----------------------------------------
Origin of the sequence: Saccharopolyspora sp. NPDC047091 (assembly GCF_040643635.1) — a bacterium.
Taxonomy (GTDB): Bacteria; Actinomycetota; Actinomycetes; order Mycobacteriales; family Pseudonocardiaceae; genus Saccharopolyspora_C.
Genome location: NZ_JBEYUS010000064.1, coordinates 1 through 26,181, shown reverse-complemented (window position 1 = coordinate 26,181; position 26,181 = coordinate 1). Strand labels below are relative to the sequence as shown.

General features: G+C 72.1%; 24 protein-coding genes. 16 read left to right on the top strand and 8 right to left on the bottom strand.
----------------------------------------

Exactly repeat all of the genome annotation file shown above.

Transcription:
Origin of the sequence: Saccharopolyspora sp. NPDC047091 (assembly GCF_040643635.1) — a bacterium.
Taxonomy (GTDB): Bacteria; Actinomycetota; Actinomycetes; order Mycobacteriales; family Pseudonocardiaceae; genus Saccharopolyspora_C.
Genome location: NZ_JBEYUS010000064.1, coordinates 1 through 26,181, shown reverse-complemented (window position 1 = coordinate 26,181; position 26,181 = coordinate 1). Strand labels below are relative to the sequence as shown.

General features: G+C 72.1%; 24 protein-coding genes. 16 read left to right on the top strand and 8 right to left on the bottom strand.